From Capitol Hill —
The Senate is on a State work break for the next two weeks which encompasses Independence Day. The House of Representatives will be engaged in Committee business this week through Thursday. Then the House will be on District work break through the end of the following week.
The House Oversight and Reform Committee is holding a hearing tomorrow on an important topic: “Examining the 2022 National Drug Control Strategy and the Federal Response to the Overdose Crisis.”
On Friday, the House Appropriations Committee approved
the fiscal year 2023 Financial Services and General Government bill on a 31 to 22 vote. * * *
The following amendments to the bill were adopted by the full Committee:
Rep. Quigley – The manager’s amendment makes technical and noncontroversial changes to the bill and report. The amendment was adopted by voice vote.
Rep. Stewart #3 – This amendment prohibits the government’s use of cloud computing platforms unless they prevent child exploitation images. The amendment was adopted by voice vote.
This bill includes FEHB and OPM funding.
It occurred to the FEHBlog over the weekend that on Friday he did not explain how the Supreme Court’s Dobbs decision overruling Roe v. Wade impacts the FEHB Program. The short answer in the FEHBlog’s opinion is that it has no impact.
Under the Hyde Amendment whose requirements have been applied to the FEHB via annual appropriations bills for decades, FEHB Program coverage of abortions is limited to abortions in cases of rape, incest, or endangerment of the mother’s life. Federal courts of appeals uniformly have held that the Hyde Amendment preempts more restrictive State abortion limitations. E.g., Planned Parenthood Affiliates v. Engler, 73 F.3d 654 (6th Cir. 1996) (citing precedential authorities).
From the Omicron and siblings front —
The BA.4 and BA.5 subvariants are spiking globally because they can spread faster than other circulating variants — mostly BA.2, which caused a surge in cases at the beginning of the year. But so far, the latest Omicron variants seem to be causing fewer deaths and hospitalizations than their older cousins — a sign that growing population immunity is tempering the immediate consequences of COVID-19 surges.
Nature explores what the rise of BA.4 and BA.5 means for the pandemic.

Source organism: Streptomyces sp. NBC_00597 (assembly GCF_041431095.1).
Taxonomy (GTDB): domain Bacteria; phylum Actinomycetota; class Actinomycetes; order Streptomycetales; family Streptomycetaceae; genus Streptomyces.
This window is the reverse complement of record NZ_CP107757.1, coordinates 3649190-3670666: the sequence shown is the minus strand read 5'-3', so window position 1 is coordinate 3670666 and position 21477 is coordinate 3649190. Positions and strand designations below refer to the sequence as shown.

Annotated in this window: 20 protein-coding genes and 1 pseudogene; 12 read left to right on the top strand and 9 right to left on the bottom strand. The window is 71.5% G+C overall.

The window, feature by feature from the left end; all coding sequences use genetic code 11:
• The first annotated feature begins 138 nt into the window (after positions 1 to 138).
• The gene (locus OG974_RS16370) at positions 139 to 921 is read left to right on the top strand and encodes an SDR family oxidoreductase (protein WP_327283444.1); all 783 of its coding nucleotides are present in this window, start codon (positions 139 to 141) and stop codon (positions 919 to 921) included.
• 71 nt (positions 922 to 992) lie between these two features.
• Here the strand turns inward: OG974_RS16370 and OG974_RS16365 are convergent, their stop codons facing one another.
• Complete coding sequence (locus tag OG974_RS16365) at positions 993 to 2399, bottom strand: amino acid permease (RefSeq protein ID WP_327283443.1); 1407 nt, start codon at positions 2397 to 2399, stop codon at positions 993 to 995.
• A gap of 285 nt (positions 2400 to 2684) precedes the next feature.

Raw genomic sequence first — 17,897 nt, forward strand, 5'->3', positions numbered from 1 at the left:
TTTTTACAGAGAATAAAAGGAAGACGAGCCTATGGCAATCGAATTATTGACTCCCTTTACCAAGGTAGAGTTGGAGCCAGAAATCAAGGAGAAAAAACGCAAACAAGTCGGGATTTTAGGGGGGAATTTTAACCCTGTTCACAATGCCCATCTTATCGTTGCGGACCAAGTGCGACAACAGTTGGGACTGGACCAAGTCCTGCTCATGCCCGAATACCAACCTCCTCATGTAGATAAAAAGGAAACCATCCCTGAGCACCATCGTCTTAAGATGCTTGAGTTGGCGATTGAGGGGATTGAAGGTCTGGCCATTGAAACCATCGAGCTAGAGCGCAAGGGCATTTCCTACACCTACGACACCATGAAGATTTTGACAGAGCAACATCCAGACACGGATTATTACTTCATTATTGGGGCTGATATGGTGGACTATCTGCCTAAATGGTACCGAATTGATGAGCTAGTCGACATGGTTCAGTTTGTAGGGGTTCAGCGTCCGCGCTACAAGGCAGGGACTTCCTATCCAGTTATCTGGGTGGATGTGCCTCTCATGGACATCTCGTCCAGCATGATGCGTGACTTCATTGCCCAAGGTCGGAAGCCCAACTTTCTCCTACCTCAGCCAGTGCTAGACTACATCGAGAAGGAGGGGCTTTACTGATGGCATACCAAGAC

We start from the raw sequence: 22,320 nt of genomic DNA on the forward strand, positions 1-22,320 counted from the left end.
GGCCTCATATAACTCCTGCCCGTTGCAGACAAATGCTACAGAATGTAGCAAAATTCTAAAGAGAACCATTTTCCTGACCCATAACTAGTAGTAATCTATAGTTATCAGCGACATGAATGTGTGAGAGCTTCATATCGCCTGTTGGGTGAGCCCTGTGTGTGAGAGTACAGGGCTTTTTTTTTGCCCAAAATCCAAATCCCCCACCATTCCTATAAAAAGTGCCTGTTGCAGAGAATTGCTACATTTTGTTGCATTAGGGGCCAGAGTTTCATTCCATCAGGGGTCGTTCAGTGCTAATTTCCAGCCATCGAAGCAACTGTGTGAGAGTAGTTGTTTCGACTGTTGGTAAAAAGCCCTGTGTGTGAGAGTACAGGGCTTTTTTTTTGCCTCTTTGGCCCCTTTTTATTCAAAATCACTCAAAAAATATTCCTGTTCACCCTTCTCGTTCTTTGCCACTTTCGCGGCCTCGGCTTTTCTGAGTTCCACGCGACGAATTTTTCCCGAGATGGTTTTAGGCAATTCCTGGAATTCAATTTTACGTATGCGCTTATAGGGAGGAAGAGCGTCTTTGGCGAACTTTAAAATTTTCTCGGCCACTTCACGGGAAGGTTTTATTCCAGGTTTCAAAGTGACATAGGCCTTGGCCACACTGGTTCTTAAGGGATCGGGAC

The FEHB agrees that the complete Nature article is worth reading.
The Wall Street Journal informs us
A modified booster shot targeting Omicron specifically increased neutralizing antibody levels 13.5 to 19.6 times higher than the current shot in study volunteers a month after administration, depending on the dose, the companies said Saturday. * * *
The results, coming after Moderna Inc. also found its Omicron-targeting booster produced a stronger immune response, suggest possible benefit to modifying the shots to improve protection against an evolving virus.
The Journal adds that the Food and Drug Administration is considering whether to give emergency use authorization to the Omicron-oriented boosters for fall 2022. Based on the Nature article, it appears that Omicron will still be with us then.
Fortune identifies seven things doctors who treat long Covid want people to know.
From the Monkeypox front, Bloomberg Prognosis tells us
The World Health Organization opted against calling the recent monkeypox outbreak a public health emergency of international concern.
The outbreak is “clearly an evolving threat,” the WHO said in a statement Saturday, though it doesn’t constitute an international public health emergency “at this moment.” An emergency committee convened on Thursday to discuss the outbreak.
“What makes the current outbreak especially concerning is the rapid, continuing spread into new countries and regions and the risk of further, sustained transmission into vulnerable populations including people that are immunocompromised, pregnant women and children,” according to the statement. “It requires our collective attention and coordinated action now to stop the further spread of monkeypox virus.”